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Incremental inputs improve the automated detection of implant loosening using machine-learning algorithms

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The aim of this study was to evaluate the ability of a machine-learning algorithm to diagnose prosthetic loosening from preoperative radiographs and to investigate the inputs that might improve its performance.


A group of 697 patients underwent a first-time revision of a total hip (THA) or total knee arthroplasty (TKA) at our institution between 2012 and 2018. Preoperative anteroposterior (AP) and lateral radiographs, and historical and comorbidity information were collected from their electronic records. Each patient was defined as having loose or fixed components based on the operation notes. We trained a series of convolutional neural network (CNN) models to predict a diagnosis of loosening at the time of surgery from the preoperative radiographs. We then added historical data about the patients to the best performing model to create a final model and tested it on an independent dataset.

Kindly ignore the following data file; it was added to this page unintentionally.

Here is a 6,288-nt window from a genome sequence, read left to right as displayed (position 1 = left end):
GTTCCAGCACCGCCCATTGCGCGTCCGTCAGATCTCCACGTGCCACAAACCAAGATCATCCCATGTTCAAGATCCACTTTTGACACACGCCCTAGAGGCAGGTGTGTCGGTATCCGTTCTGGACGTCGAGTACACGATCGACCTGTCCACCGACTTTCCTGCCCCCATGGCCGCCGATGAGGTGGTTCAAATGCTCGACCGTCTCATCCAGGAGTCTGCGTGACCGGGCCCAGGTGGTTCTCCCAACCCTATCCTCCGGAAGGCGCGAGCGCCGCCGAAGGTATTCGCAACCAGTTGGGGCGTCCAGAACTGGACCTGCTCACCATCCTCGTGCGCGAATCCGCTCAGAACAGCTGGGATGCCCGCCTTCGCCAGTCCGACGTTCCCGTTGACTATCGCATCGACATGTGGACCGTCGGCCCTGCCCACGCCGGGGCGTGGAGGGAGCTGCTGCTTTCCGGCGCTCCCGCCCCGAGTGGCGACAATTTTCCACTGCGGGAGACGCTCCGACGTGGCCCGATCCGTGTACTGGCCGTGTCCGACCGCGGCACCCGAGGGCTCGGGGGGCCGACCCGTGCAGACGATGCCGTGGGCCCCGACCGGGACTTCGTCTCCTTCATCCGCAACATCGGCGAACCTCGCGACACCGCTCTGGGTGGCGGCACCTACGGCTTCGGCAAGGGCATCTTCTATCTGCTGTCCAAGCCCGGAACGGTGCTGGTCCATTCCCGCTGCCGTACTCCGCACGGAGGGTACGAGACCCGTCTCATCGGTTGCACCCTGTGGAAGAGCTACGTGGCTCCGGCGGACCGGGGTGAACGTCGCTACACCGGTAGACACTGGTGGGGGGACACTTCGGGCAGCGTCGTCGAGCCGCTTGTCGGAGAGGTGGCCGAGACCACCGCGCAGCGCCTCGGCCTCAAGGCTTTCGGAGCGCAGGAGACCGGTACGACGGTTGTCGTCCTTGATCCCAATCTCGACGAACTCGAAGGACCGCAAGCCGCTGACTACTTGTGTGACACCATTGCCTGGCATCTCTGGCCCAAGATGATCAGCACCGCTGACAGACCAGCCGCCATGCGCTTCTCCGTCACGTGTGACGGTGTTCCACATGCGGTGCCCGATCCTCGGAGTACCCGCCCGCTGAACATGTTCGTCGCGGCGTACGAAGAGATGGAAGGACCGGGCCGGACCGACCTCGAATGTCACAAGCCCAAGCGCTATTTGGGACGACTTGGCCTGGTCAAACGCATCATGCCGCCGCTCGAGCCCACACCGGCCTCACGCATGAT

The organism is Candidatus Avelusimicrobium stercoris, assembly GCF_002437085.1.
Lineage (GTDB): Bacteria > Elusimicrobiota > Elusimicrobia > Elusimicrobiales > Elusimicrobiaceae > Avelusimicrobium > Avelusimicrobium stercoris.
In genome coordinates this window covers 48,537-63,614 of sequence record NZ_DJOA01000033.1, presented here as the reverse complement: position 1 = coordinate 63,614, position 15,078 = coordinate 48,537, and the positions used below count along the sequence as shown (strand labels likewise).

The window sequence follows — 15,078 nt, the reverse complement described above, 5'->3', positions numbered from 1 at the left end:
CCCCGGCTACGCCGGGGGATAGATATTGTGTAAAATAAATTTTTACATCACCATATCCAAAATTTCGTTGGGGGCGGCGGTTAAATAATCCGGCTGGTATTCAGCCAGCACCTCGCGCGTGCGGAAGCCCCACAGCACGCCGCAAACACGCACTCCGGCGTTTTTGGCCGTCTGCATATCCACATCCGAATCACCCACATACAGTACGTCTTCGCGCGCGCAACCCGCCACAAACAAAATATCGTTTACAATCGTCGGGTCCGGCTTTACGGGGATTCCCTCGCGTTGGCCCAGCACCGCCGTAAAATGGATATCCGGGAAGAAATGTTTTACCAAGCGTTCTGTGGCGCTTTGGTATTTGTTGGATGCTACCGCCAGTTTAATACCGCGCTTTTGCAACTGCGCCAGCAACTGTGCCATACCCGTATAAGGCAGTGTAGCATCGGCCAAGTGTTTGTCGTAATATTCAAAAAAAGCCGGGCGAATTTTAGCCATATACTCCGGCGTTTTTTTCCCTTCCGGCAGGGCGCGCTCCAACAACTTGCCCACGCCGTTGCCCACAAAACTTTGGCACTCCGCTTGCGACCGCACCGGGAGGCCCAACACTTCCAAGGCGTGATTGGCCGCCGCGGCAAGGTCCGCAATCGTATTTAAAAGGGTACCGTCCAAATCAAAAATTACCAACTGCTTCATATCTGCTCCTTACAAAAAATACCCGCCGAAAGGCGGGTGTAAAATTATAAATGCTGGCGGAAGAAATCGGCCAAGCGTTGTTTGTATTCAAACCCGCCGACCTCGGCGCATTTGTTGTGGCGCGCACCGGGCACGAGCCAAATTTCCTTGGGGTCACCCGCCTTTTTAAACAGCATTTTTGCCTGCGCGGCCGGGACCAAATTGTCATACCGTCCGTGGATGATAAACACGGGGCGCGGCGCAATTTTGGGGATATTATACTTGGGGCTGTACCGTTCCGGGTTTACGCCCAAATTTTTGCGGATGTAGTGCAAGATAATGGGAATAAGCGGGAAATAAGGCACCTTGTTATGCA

The convolutional neural network we built performed well when detecting loosening from radiographs alone. The first model built de novo with only the radiological image as input had an accuracy of 70%. The final model, which was built by fine-tuning a publicly available model named DenseNet, combining the AP and lateral radiographs, and incorporating information from the patient’s history, had an accuracy, sensitivity, and specificity of 88.3%, 70.2%, and 95.6% on the independent test dataset. It performed better for cases of revision THA with an accuracy of 90.1%, than for cases of revision TKA with an accuracy of 85.8%.


This study showed that machine learning can detect prosthetic loosening from radiographs. Its accuracy is enhanced when using highly trained public algorithms, and when adding clinical data to the algorithm. While this algorithm may not be sufficient in its present state of development as a standalone metric of loosening, it is currently a useful augment for clinical decision making.

Cite this article: Bone Joint J 2020;102-B(6 Supple A):101–106.

Correspondence should be sent to Romil F. Shah. E-mail:

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